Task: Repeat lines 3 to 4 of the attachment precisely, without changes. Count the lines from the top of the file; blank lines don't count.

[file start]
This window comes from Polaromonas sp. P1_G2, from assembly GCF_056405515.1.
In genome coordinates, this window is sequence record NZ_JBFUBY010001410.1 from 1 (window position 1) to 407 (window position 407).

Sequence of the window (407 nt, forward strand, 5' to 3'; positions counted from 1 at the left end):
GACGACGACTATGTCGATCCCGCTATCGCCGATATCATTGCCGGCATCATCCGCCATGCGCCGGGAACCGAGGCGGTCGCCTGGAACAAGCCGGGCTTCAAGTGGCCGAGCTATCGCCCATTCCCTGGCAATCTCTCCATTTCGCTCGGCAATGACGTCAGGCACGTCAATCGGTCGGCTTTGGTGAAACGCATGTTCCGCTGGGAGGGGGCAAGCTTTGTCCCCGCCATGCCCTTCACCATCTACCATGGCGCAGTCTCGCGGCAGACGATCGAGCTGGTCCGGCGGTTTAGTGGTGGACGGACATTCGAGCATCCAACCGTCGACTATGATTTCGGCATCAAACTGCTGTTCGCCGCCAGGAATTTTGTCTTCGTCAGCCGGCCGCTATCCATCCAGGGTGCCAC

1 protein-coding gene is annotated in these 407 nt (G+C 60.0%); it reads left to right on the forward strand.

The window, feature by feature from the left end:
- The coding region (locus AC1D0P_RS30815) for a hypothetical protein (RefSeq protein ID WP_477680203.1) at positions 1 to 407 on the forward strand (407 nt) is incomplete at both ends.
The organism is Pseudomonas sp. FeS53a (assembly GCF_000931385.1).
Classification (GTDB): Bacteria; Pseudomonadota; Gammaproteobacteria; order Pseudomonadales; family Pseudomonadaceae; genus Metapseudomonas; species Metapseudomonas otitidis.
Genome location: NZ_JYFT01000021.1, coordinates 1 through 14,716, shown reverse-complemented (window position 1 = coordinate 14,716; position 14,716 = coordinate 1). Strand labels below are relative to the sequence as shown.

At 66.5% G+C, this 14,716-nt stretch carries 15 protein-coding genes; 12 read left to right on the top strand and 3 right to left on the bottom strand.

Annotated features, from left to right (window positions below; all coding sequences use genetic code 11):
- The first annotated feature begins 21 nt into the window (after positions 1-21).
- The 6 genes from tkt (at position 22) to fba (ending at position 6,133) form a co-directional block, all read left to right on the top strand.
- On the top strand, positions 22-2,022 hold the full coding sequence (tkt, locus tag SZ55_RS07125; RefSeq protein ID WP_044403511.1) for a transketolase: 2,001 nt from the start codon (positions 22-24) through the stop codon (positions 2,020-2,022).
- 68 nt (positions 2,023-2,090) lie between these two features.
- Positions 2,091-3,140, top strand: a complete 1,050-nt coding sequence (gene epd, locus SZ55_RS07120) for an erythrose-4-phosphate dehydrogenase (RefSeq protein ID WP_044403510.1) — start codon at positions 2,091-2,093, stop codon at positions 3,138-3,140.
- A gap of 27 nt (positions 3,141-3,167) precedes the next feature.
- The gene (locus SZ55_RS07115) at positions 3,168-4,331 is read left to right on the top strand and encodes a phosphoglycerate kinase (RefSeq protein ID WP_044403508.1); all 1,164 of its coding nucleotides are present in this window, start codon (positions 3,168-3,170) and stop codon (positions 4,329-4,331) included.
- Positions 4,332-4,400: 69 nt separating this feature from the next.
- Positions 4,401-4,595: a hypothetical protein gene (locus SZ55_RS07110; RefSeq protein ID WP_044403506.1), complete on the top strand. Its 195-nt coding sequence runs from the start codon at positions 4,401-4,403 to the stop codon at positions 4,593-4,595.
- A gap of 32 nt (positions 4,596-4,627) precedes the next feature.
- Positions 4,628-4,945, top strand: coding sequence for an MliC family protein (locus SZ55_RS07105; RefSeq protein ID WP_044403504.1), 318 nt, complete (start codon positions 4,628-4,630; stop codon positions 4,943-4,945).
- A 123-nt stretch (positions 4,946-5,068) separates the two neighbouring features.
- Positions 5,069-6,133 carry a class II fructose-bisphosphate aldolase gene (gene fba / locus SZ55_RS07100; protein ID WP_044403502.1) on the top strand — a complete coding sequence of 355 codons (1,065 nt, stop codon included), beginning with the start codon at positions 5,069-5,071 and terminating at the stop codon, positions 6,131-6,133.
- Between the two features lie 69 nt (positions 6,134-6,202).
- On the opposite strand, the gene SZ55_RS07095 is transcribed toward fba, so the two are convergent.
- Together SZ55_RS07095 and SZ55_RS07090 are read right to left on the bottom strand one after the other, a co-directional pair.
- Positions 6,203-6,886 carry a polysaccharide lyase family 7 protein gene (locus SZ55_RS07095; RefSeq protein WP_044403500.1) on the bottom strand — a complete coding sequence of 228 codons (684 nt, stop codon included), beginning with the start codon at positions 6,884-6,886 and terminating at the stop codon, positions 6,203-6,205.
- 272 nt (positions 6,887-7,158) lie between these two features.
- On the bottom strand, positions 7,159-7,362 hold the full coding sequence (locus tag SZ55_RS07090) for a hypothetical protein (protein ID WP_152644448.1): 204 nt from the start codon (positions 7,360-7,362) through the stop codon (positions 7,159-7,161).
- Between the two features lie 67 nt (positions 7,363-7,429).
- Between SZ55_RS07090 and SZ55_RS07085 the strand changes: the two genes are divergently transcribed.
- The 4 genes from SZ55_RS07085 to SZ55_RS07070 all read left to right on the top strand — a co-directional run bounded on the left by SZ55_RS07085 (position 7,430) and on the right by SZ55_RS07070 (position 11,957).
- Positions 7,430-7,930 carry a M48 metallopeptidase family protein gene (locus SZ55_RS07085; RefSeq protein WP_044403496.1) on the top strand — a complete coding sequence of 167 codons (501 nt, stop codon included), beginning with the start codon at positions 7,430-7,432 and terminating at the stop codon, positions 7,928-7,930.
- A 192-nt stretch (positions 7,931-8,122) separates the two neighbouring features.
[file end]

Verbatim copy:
Sequence of the window (407 nt, forward strand, 5' to 3'; positions counted from 1 at the left end):
GACGACGACTATGTCGATCCCGCTATCGCCGATATCATTGCCGGCATCATCCGCCATGCGCCGGGAACCGAGGCGGTCGCCTGGAACAAGCCGGGCTTCAAGTGGCCGAGCTATCGCCCATTCCCTGGCAATCTCTCCATTTCGCTCGGCAATGACGTCAGGCACGTCAATCGGTCGGCTTTGGTGAAACGCATGTTCCGCTGGGAGGGGGCAAGCTTTGTCCCCGCCATGCCCTTCACCATCTACCATGGCGCAGTCTCGCGGCAGACGATCGAGCTGGTCCGGCGGTTTAGTGGTGGACGGACATTCGAGCATCCAACCGTCGACTATGATTTCGGCATCAAACTGCTGTTCGCCGCCAGGAATTTTGTCTTCGTCAGCCGGCCGCTATCCATCCAGGGTGCCAC